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Had the fcene opened in Cyprus, and the preceding incidents been occafionally related, there had been little wanting to a drama of the most exact and ferupulous regularity. JOHNSON.

To Dr. Johnfon's admirable and nicely difcriminative character of Othello, it may feem unneceffary to make any addition; yet I cannot forbear to conclude our commentaries on this tranfcendent poet with the fine eulogy which the judicious and learned Lowth has pronounced on him, with a particular reference to this tragedy, perhaps the most perfect of all his works:

"In his viris [tragediæ Græcæ fcilicet fcriptoribus] acceffio quædam Philofophiæ erat Poetica facultas: neque fane quifquam adhuc Poefin ad faftigium fuum ac culmen evexit, nifi qui prius in intima Philofophia artis fuæ fundamenta jecerit.

"Quod fi quis objiciat, nonnullos in hoc ipfo pocfeos genere excelluiffe, qui nunquam habiti funt Philofophi, ac ne literis quidem præter cæteros imbuti; fciat is, me rem ipfam quærere, non de vulgari opinione, aut de verbo laborare: qui autem tantum ingenio confecutus eft, ut naturas hominum, vimque omnem humanitatis, caufafque eas, quibus aut incitatur mentis impetus aut retunditur, penitus perSpectas habeat, ejufque omnes motus oratione non modo explicet, fed effingat, planeque oculis fubjiciat ; fed excitet, regat, commoveat, moderetur; eum, etfi difciplinarum inftrumento minus adjutum, eximie tamen effe Philofophum arbitrari. Quo in genere affectum Zelotypiæ, ejufque caufas, adjuncta, progreffiones, effectus, in una SHAKSPEARI noftri fabula, copiofius, fubtilius, accuratius etiam veriufque pertractari exiftimo, quam ab omnibus omnium Philofophorum fcholis in fimili argumento eft unquam difputatum." [Prælectio prima. edit. 1763, p. 8.] MALONE.

If by the moft perfect" is meant the most regular of the foregoing plays, I fubfcribe to Mr. Malone's opinion; but if his words. were defigned to convey a more exalted praife, without a moment's hefitation I should transfer it to MACBETH.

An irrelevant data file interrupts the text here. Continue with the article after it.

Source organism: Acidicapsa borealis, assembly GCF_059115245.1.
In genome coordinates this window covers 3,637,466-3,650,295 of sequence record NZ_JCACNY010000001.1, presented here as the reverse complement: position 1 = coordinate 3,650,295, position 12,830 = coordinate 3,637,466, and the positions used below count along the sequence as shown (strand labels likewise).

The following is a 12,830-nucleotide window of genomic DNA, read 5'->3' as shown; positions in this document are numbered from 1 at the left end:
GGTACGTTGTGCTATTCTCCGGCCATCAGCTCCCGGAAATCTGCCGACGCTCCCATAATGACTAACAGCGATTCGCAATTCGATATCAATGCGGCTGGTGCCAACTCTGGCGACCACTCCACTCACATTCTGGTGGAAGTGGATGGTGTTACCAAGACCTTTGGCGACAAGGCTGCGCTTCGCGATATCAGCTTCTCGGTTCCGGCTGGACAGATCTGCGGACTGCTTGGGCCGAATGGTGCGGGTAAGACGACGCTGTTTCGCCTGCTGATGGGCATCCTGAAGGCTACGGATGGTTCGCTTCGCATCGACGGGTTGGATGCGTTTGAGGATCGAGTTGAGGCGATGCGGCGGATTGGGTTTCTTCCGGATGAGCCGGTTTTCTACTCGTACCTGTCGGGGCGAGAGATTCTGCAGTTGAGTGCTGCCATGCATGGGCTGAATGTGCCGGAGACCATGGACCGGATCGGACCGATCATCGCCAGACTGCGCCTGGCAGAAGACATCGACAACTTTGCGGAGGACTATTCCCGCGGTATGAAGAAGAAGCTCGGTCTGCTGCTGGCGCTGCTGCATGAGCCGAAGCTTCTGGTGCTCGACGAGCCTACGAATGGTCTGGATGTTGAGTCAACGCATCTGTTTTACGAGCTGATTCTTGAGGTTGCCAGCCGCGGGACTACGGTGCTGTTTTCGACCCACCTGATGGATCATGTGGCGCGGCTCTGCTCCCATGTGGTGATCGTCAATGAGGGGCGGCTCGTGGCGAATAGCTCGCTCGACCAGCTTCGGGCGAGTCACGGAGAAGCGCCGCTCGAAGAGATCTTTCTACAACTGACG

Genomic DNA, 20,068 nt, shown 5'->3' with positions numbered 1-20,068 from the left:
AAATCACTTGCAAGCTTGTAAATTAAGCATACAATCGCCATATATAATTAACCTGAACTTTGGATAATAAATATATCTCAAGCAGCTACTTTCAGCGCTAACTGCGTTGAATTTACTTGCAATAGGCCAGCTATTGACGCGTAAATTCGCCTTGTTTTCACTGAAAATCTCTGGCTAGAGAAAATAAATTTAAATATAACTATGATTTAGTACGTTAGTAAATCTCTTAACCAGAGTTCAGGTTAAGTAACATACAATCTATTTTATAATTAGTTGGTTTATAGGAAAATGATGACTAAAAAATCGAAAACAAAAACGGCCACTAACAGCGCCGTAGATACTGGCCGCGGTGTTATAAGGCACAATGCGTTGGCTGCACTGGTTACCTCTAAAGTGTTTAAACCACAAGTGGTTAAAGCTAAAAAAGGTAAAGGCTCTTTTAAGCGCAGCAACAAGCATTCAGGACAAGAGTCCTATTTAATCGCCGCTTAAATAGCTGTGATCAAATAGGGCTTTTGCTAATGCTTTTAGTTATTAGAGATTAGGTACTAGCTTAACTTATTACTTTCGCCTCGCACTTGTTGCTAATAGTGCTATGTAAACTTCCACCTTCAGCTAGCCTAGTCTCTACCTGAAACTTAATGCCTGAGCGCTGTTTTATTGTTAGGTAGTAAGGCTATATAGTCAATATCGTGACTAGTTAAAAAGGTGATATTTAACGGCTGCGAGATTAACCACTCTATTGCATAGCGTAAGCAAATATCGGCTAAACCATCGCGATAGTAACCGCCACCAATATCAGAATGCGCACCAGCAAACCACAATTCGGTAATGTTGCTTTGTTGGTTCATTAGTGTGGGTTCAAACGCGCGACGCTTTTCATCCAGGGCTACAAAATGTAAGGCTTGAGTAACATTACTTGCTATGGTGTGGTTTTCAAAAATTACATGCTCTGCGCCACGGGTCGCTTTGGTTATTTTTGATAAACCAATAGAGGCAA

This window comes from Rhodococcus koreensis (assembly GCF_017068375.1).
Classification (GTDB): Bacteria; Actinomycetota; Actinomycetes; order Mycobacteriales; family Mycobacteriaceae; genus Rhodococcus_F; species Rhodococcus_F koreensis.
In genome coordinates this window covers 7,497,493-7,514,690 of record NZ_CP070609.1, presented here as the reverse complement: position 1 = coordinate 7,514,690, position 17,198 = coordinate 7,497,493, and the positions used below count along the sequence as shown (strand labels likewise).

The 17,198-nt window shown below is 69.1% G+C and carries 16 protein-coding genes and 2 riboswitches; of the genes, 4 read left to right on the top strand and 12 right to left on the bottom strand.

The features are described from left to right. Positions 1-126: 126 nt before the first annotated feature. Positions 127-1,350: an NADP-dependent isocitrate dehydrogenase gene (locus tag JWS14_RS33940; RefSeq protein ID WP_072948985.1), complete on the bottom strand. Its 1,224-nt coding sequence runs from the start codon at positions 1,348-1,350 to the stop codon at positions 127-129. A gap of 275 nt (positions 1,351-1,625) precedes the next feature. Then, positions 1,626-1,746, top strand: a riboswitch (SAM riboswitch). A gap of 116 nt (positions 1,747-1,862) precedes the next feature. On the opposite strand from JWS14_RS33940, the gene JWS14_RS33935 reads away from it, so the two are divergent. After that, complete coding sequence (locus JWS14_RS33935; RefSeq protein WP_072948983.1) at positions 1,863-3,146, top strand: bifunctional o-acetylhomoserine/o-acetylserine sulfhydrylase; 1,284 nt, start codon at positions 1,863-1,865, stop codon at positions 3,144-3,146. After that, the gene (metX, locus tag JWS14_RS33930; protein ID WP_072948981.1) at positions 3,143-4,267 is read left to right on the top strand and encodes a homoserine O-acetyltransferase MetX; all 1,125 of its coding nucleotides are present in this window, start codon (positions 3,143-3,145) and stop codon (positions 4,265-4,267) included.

It is true, that the domeftick tragedy of Othello affords room for a various and forcible difplay of character. The lefs familiar groundwork of Macbeth (as Dr. Johnson has obferved) excludes the influence of peculiar difpofitions. That exclufion, however, is recompenfed by a loftier ftrain of poetry, and by events of higher rank; by fupernatural agency, by the folemnities of incantation, by fhades of guilt and horror deepening in their progrefs, and by vifions of futurity folicited in aid of hope, but eventually the minifters of despair.

Were it neceffary to weigh the pathetick effufions of thefe dramas against each other, it is generally allowed that the forrows of Defdemona would be more than counterbalanced by thofe of Macduff.


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Yet if our author's rival pieces (the diftinct property of their fubjects confidered) are written with equal force, it must still be admitted that the latter has more of originality. A novel of confiderable length (perhaps amplified and embellifhed by the English tranflator of it) fupplied a regular and circumftantial outline for Othello; while a few flight hints collected from feparate narratives of Holinfhed, were expanded into the fublime and awful tragedy of Macbeth.

Should readers, who are alike converfant with the appropriate excellencies of poetry and painting, pronounce on the reciprocal merits of thefe great productions, I muft fuppofe they would defcribe them as of different pedigrees. They would add, that one was of the school of Raphael, the other from that of Michael Angelo; and that if the steady Sophocles and Virgil should have decided in favour of Othello, the remonftrances of the daring Æfchylus and Homer would have claimed the laurel for Macbeth.

To the fentiments of Dr. Lowth refpecting the tragedy of Othello, a general elogium on the dramatick works of Shakspeare, imputed by a judicious and amiable critick to Milton, may be not improperly fubjoined:

"There is good reason to suppose (says my late friend the Rev. Thomas Warton, in a note on L'Allegro,) that Milton threw many additions and corrections into the THEATRUM POETARUM, a book published by his nephew Edward Philips, in 1675. It contains criticifms far above the taste of that period. Among these is the following judgement on Shakspeare, which was not then, I believe, the general opinion."-" In tragedy, never any expreffed a more lofty and tragick heighth, never any reprefented nature more purely to the life and where the polifhments of art are most wanting, as probably his learning was not extraordinary, he pleases with a cer tain WILD and NATIVE elegance." P. 194.

What greater praife can any poet have received, than that of the author of Paradife Loft? STEEVENS.

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